Cyprus - Supreme Court, Azar v Republic of Cyprus, Application No 54/2016, 22 August 2016

Country of Decision:
Country of Applicant:
Date of Decision:
Seyed Mahdi Rashidi Azar v Republic of Cyprus, Application No 54/2016
Court Name:
Supreme Court of Cyprus
Relevant Legislative Provisions:
National / Other Legislative Provisions:
Cyprus - Article 18ΠΣΤ Cypriot Aliens Law
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Non-collaboration on the part of a person detained for the purpose of return may not be used as a basis for indefinite detention. In such a case, prolonged detention without a reasonable prospect of return is arbitrary in light of Article 5(1)(f) ECHR.


The applicant, an Iranian national, arrived in Cyprus in 2004 and applied for asylum. His case was closed in April 2006 due to his failure to appear before the authorities for registration. He was returned to Cyprus on 30 April 2008 from the United Kingdom under the Dublin II Regulation. A detention order was enforced, resulting in his detention until 20 January 2009 (for a period of almost 9 months).

The applicant’s asylum claim was rejected at first instance on 8 January 2009, on appeal before the Refugee Reviewing Authority on 13 January 2011, and before the Supreme Court on 4 March 2013.  He was arrested on 3 May 2011 on charges of irregular stay and was convicted to a term of imprisonment of 45 days.

Following his release, the applicant was arrested again on 23 June 2011 and placed in detention as a prohibited immigrant for the purposes of return. On 28 July 2011, the authorities ordered the applicant to depart from Cyprus, without success. On 24 February 2012, the Ministry of Interior issued instructions for his release subject to alternatives to detention, which the applicant did not accept. On 9 March 2012, new detention and removal orders were issued against him. As the applicant reached 18 months in detention on 22 December 2012, he was released again following instructions on alternatives to detention by the Ministry of Interior, which included an obligation to communicate with the Embassy of Iran and take all necessary steps to obtain a passport, which the applicant did not accept. On 20 June 2013, following the final rejection of his asylum claim by the Supreme Court, the applicant was requested by the Ministry of Interior to cooperate with a view to his removal. On the same day, he was placed in detention until his removal was made possible. The detention order held that detention did not fall within the remit of the Returns Directive, as it was a consequence of a criminal sentence falling outside the scope of the Directive.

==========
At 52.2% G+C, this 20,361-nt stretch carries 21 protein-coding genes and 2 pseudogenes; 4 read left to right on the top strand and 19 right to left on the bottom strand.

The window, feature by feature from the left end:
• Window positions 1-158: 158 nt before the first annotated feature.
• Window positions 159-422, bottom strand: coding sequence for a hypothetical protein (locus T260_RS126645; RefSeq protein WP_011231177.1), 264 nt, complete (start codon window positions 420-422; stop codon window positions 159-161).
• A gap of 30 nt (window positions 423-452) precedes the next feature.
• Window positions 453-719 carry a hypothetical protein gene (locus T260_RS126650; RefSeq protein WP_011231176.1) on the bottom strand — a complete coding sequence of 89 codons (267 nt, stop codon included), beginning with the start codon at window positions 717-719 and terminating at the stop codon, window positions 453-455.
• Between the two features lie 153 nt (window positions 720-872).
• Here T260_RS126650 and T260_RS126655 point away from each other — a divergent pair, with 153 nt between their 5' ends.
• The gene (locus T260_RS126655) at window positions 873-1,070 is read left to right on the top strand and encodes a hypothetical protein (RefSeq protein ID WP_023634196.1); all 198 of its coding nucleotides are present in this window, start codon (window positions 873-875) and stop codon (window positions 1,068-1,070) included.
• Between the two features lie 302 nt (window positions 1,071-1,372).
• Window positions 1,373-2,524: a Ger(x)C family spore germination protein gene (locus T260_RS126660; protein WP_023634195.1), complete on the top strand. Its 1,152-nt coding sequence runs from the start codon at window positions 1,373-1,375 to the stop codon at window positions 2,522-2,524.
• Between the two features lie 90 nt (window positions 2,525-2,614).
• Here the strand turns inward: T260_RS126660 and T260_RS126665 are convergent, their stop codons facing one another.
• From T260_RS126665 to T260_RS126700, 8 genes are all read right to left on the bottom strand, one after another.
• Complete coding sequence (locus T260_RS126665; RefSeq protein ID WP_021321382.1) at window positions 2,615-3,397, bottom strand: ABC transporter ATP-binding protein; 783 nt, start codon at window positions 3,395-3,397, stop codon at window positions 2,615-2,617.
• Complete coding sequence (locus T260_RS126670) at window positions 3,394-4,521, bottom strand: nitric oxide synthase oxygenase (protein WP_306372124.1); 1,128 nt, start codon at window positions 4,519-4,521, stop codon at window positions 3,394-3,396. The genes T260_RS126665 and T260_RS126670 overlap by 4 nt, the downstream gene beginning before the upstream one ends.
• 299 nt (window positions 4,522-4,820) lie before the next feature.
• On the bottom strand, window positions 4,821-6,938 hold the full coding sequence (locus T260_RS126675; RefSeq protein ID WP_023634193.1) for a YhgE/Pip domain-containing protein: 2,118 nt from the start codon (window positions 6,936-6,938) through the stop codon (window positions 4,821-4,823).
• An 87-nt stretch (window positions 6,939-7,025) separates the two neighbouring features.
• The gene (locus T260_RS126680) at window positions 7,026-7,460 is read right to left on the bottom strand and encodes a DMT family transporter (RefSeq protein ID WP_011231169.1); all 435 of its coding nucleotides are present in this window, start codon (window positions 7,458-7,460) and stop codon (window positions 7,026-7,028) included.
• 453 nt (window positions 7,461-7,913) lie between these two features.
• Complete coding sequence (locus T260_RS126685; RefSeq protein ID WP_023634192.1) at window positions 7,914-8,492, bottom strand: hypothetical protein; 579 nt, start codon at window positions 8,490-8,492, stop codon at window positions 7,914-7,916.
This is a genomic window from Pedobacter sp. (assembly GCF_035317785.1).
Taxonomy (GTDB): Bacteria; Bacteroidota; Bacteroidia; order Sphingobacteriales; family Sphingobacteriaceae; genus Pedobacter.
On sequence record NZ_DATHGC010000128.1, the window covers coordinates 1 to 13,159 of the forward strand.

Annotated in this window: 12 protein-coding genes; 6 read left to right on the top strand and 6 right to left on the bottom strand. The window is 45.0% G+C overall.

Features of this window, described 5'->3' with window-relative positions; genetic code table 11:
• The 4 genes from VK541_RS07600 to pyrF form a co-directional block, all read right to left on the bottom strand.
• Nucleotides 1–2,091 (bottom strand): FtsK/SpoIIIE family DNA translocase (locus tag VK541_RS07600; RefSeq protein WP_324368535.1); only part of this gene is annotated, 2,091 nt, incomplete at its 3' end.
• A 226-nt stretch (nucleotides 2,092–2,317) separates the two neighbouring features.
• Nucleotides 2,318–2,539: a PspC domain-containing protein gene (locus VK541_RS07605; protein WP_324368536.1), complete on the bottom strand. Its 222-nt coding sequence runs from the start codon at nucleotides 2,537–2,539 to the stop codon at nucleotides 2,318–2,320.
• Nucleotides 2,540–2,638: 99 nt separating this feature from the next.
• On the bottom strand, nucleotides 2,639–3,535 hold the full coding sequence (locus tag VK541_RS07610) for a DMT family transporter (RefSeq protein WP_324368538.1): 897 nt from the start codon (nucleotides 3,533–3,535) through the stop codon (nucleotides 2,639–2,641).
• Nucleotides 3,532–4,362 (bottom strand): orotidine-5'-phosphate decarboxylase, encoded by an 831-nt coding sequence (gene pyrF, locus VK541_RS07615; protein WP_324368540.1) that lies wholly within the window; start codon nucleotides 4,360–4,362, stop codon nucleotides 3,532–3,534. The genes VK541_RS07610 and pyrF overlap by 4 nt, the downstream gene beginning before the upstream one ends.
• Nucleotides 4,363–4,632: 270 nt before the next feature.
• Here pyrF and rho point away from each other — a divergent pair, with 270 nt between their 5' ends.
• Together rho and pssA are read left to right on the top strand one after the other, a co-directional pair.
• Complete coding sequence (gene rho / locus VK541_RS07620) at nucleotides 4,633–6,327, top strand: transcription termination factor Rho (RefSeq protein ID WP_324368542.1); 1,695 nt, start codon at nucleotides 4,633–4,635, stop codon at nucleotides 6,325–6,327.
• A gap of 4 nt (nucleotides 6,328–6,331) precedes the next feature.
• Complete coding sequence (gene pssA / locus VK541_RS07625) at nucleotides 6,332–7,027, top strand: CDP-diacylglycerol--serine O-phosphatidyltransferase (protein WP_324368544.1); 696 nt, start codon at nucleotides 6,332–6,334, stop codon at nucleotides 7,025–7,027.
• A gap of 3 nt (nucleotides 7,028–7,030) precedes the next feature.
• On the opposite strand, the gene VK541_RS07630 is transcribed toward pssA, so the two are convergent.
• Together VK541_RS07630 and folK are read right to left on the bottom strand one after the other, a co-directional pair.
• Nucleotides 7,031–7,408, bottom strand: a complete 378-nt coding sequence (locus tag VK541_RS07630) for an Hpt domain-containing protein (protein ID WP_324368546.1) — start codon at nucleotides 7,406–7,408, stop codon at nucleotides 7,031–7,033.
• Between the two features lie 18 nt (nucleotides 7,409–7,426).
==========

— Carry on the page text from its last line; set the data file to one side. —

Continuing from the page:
The applicant was released on 25 June 2014, after a detention period of 2 years and 11 months. New detention and deportation orders were issued against him on 13 June 2015, and he remained in detention at the time of proceedings. The total length of detention was 58 months.

The applicant claimed that, despite his lack of cooperation for the purpose of his removal, his prolonged detention was arbitrary as there was no prospect of return, contrary to Article 11(2)(f) of the Cypriot Constitution and Article 5(1)(f) ECHR.

Decision & Reasoning: 

The Supreme Court held that non-collaboration on behalf of the applicant could not be used as a basis for his indefinite detention and that the Ministry of Interior erroneously considered that detention orders that do not fall within the scope of Article 18 ΠΣΤ of the Cypriot Aliens Law, transposing the Returns Directive, can entail indefinite detention without complying with the non-arbitrariness requirement of Article 5(1)(f) ECHR. Given that there was no reasonable prospect of removal of the applicant, as conceded by the Police to the Ministry of Interior in a letter dated 26 April 2016 for a number of detainees,  the applicant’s prolonged detention was arbitrary and in violation of the ECHR and the Cypriot Constitution.


Application granted. Immediate release ordered.


[Future Worlds Center] “This decision is important for the discussion on alternatives to detention and especially regarding the case of non-removable persons. The Supreme Court’s concession that the administration will most probably not be able to remove the applicant, and thus has no grounds for prolonging detention, leaves open the question of the status and rights available to the individual in such cases.” 

Other sources cited: 

Council of Europe Resolution 1707 (2010): Detention of asylum seekers and irregular migrants in Europe

Case Law Cited: 

UK - Court of Appeal of England and Wales: R (A) v Secretary of State for the Home Department [2007] EWCA Civ 804

ECtHR - JN v United Kingdom, Application No 37289/12, 19 May 2016

ECtHR - Abdi v United Kingdom, Application No 37289/12, 9 April 2013

UK - Lumba v Secretary of State for the Home Department [2011] UKSC 12

R v Governor of Durham Prison, ex p. Hardial Singh [1984] 1 WLR 704